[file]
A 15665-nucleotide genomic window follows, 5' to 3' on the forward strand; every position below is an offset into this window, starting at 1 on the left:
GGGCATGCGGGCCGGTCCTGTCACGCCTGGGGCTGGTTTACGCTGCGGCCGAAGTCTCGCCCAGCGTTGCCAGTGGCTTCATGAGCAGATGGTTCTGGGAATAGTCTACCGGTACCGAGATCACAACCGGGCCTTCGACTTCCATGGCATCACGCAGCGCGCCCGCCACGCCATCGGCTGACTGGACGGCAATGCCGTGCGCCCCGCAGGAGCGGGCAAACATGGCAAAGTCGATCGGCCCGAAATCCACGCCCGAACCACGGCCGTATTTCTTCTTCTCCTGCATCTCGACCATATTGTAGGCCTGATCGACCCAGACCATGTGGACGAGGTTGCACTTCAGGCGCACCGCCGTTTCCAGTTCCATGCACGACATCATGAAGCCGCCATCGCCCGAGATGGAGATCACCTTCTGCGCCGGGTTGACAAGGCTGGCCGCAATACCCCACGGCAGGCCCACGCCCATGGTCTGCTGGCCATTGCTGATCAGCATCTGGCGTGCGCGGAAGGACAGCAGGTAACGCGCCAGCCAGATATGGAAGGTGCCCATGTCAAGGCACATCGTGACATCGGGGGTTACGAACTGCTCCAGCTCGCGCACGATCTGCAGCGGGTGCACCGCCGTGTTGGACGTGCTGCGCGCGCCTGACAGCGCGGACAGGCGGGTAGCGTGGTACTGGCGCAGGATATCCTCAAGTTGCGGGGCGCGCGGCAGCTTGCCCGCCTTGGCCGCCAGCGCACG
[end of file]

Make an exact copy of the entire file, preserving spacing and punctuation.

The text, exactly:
A 15665-nucleotide genomic window follows, 5' to 3' on the forward strand; every position below is an offset into this window, starting at 1 on the left:
GGGCATGCGGGCCGGTCCTGTCACGCCTGGGGCTGGTTTACGCTGCGGCCGAAGTCTCGCCCAGCGTTGCCAGTGGCTTCATGAGCAGATGGTTCTGGGAATAGTCTACCGGTACCGAGATCACAACCGGGCCTTCGACTTCCATGGCATCACGCAGCGCGCCCGCCACGCCATCGGCTGACTGGACGGCAATGCCGTGCGCCCCGCAGGAGCGGGCAAACATGGCAAAGTCGATCGGCCCGAAATCCACGCCCGAACCACGGCCGTATTTCTTCTTCTCCTGCATCTCGACCATATTGTAGGCCTGATCGACCCAGACCATGTGGACGAGGTTGCACTTCAGGCGCACCGCCGTTTCCAGTTCCATGCACGACATCATGAAGCCGCCATCGCCCGAGATGGAGATCACCTTCTGCGCCGGGTTGACAAGGCTGGCCGCAATACCCCACGGCAGGCCCACGCCCATGGTCTGCTGGCCATTGCTGATCAGCATCTGGCGTGCGCGGAAGGACAGCAGGTAACGCGCCAGCCAGATATGGAAGGTGCCCATGTCAAGGCACATCGTGACATCGGGGGTTACGAACTGCTCCAGCTCGCGCACGATCTGCAGCGGGTGCACCGCCGTGTTGGACGTGCTGCGCGCGCCTGACAGCGCGGACAGGCGGGTAGCGTGGTACTGGCGCAGGATATCCTCAAGTTGCGGGGCGCGCGGCAGCTTGCCCGCCTTGGCCGCCAGCGCACG